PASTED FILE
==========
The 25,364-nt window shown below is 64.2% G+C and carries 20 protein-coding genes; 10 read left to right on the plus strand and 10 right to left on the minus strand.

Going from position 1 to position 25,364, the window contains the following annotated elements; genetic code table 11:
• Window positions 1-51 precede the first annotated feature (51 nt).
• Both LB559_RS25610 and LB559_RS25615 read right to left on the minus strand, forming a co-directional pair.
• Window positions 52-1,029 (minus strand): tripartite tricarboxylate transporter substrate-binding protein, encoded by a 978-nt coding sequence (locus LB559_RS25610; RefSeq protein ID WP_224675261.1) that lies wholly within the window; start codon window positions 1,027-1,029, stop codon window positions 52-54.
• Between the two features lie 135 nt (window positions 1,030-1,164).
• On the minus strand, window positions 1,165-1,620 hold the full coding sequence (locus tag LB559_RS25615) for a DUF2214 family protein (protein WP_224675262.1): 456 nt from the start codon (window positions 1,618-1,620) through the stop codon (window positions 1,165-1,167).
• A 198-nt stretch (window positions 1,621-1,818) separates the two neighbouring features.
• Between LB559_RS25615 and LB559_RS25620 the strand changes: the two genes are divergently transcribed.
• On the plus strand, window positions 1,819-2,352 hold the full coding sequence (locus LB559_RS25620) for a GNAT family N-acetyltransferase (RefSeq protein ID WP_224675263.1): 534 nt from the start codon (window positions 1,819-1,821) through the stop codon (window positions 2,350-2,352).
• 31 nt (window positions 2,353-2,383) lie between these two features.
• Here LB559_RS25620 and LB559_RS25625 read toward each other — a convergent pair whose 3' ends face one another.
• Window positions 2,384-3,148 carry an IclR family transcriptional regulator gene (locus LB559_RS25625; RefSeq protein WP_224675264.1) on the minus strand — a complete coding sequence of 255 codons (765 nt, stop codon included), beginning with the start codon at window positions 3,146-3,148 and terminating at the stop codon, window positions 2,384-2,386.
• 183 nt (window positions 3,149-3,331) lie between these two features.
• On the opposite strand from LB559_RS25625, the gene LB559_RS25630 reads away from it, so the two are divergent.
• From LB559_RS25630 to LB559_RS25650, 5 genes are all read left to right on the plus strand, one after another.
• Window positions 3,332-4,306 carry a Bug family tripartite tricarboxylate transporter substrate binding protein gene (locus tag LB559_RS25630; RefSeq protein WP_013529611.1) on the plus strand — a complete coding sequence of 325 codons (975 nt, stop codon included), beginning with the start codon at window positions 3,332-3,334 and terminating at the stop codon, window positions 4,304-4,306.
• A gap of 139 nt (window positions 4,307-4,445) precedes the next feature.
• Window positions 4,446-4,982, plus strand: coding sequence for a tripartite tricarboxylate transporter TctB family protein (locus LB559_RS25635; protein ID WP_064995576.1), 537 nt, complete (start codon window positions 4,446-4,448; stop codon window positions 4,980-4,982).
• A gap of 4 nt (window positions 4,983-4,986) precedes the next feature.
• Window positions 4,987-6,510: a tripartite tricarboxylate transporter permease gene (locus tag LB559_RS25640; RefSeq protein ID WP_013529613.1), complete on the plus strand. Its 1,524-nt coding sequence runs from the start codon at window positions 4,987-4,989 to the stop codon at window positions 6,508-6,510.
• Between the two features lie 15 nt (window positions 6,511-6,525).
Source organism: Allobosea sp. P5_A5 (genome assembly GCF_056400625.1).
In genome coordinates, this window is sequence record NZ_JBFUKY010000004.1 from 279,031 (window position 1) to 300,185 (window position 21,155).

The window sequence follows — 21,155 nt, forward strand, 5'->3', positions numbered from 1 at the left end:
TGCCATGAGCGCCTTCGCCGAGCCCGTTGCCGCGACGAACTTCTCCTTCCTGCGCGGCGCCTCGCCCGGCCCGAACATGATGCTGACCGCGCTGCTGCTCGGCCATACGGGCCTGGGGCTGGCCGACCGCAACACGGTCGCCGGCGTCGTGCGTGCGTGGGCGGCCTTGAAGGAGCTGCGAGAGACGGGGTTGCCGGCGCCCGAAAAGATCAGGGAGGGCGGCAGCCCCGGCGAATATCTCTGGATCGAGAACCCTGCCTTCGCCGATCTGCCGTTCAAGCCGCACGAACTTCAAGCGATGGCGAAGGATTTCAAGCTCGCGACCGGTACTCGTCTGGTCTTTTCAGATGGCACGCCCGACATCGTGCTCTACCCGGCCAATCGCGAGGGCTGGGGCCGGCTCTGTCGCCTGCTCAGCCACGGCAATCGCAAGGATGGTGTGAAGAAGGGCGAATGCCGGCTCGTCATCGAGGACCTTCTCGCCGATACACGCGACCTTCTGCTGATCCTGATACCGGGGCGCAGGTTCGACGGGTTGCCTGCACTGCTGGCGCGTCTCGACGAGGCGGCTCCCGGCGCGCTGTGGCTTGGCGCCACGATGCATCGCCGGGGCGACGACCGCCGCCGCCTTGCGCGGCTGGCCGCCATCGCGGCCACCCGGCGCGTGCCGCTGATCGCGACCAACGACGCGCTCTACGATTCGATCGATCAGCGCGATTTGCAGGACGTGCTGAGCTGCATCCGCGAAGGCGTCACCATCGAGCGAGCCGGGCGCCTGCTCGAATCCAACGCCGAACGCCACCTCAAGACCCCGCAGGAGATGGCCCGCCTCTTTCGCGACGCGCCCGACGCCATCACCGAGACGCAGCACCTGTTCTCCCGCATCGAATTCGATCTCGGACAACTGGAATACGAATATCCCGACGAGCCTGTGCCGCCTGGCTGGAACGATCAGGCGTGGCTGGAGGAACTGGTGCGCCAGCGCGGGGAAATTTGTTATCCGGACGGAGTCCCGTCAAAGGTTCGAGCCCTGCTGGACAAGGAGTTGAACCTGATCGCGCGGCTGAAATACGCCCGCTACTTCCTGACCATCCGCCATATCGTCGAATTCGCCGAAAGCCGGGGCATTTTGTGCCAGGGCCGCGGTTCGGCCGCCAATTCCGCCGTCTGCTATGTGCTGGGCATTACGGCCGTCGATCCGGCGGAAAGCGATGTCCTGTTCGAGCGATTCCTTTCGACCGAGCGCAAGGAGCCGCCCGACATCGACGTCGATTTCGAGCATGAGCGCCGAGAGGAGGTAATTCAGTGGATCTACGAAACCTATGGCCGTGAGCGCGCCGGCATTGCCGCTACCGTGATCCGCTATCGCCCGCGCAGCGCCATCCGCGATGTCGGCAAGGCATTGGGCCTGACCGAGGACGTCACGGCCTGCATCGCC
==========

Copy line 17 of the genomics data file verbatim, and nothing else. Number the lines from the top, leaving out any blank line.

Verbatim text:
• Window positions 3,332-4,306 carry a Bug family tripartite tricarboxylate transporter substrate binding protein gene (locus tag LB559_RS25630; RefSeq protein WP_013529611.1) on the plus strand — a complete coding sequence of 325 codons (975 nt, stop codon included), beginning with the start codon at window positions 3,332-3,334 and terminating at the stop codon, window positions 4,304-4,306.